A) not true


B) implying there is something wrong with these traits.

I talk more about how to affirm (read – not traumatize) Black women and girls (and really all people) within the school system in my post #BlackGirlMagic if you’re curious/interested.

Given that I worked a 12 hour day Thursday with conferences and all that…and because I love doing #HipHopEd and because it’s Beyoncé, I had to go with some #Lemonade for ALL the reasons.  If you haven’t seen it yet or taught it in your class as visual rhetoric/storytelling, I really don’t know want to hear it, at this point.  Shout out to the homie @heatheryreads for the GENIUS Google drive folder that we share with all the goodies for teaching Lemonade.  I will be using it forever.


Two things:

1) Shout out to the homie @misskubelik for sending me her ARC of The Poet X by @acevedowrites !!  This is all I have wanted since November when I missed the giveaway while I was running around #NCTE18 like a crazy woman.  I cannot wait to read it.  It feels like it was made for me, and me for it.  This may have been the book I’ve been waiting for my whole life, if I’m honest, since there were no books written in poetry (which is a cornerstone of my private life) with girls who looked like me on the cover when I was coming up/learning to read.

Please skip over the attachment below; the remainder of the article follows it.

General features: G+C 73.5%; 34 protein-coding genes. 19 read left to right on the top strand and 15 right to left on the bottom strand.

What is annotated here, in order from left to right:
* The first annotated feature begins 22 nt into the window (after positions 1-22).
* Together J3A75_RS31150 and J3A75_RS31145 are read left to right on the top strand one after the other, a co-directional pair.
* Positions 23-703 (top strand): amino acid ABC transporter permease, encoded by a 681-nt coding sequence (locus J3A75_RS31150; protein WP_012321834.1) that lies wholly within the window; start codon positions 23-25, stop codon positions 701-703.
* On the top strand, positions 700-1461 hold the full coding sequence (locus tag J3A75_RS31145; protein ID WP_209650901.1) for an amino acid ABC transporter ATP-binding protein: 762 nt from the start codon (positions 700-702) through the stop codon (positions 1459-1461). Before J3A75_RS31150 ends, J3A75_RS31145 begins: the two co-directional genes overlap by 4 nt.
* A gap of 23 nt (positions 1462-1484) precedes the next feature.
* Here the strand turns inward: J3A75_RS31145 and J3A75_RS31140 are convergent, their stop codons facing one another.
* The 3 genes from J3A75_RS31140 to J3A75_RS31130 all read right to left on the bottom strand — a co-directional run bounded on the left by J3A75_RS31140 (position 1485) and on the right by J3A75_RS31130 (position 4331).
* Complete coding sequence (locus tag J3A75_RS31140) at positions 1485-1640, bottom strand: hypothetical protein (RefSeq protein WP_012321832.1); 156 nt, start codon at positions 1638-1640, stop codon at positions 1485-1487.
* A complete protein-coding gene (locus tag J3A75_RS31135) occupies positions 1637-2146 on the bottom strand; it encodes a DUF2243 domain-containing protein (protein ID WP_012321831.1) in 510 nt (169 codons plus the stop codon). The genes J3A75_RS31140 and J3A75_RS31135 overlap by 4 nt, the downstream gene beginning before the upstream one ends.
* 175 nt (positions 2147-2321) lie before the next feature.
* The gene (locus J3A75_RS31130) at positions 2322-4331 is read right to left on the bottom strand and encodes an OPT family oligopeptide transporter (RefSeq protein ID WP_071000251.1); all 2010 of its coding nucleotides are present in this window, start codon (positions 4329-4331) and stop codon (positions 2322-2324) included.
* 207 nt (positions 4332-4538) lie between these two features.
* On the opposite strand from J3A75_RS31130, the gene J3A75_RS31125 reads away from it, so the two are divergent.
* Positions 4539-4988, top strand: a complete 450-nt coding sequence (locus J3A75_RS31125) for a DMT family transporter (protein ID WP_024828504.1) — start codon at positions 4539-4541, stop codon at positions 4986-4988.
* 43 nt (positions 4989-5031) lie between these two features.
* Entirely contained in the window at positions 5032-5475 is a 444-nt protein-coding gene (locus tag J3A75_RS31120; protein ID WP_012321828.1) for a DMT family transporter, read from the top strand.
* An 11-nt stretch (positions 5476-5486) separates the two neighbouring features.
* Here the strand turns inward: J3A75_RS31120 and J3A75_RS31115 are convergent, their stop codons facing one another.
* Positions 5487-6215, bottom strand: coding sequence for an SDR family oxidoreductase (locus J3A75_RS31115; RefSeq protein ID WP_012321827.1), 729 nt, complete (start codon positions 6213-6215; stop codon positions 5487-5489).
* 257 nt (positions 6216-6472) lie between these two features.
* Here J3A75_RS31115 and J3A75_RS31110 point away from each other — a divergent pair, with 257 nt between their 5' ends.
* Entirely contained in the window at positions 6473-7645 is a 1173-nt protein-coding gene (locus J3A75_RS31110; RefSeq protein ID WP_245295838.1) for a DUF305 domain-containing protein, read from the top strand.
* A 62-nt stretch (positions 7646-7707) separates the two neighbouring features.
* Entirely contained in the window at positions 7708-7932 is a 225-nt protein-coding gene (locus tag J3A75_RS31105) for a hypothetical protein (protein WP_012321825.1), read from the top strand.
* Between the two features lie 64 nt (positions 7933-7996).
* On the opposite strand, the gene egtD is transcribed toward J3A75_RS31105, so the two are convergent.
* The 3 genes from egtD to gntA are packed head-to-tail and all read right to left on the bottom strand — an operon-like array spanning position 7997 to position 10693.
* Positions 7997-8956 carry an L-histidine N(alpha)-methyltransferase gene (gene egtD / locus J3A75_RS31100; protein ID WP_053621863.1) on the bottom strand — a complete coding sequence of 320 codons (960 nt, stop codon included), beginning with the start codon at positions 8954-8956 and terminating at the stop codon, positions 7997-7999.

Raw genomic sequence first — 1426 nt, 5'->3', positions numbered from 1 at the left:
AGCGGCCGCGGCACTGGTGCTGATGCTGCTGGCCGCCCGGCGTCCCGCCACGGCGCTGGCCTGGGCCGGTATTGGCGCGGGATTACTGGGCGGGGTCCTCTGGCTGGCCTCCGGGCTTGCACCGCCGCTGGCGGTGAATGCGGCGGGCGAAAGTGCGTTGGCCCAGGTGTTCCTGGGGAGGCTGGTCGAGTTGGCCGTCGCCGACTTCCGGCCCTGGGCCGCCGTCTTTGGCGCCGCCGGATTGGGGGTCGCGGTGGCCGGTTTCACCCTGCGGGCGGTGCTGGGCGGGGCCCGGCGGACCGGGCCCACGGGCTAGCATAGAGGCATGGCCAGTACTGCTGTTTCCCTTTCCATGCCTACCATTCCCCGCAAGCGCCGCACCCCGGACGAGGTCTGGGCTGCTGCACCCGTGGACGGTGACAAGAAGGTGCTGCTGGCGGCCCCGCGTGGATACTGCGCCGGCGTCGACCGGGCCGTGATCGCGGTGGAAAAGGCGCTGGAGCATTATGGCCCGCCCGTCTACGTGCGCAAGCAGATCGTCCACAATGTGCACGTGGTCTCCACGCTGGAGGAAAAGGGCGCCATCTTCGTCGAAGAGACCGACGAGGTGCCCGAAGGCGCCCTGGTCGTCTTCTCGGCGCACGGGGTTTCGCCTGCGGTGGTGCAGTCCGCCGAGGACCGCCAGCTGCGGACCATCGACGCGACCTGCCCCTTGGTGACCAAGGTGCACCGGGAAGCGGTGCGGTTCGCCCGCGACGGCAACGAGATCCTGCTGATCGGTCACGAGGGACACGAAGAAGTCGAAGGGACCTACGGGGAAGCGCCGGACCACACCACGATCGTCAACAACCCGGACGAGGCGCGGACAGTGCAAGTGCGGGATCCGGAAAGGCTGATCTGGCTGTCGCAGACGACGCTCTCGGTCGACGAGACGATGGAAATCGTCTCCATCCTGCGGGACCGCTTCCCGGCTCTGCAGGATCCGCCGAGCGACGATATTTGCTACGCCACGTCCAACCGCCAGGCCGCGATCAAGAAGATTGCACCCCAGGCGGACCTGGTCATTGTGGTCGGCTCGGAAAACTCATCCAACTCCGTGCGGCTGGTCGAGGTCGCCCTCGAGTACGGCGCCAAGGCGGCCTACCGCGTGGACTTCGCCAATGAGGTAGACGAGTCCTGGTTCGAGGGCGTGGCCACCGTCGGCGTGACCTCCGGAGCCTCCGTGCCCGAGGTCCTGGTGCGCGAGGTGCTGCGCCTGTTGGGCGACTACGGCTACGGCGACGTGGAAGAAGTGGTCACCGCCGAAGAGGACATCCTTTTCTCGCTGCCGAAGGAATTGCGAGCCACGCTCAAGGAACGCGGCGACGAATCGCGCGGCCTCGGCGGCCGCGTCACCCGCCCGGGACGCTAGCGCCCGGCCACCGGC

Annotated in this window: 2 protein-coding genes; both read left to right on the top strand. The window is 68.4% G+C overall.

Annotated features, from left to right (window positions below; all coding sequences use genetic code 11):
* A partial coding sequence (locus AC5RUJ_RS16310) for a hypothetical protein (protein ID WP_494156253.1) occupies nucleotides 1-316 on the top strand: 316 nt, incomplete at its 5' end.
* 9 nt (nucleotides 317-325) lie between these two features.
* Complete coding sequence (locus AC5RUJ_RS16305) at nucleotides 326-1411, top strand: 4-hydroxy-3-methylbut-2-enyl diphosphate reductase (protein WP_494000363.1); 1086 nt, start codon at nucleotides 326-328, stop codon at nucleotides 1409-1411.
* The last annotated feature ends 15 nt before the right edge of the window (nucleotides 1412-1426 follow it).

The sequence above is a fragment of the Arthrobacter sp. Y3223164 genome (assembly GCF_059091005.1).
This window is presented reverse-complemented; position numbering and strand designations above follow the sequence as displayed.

Revelation: Students will be working on a dope ethnography project for argument/synthesis with The Poet X and Electric Arches as mentor texts.

2) I cannot WAIT for my students to meet @getnicced on Monday–especially my young Black women.  I don’t have enough words to describe my state of mind about this visit.  I know it’s going to be an emotional journey and I’m all the way ready for it.


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A word…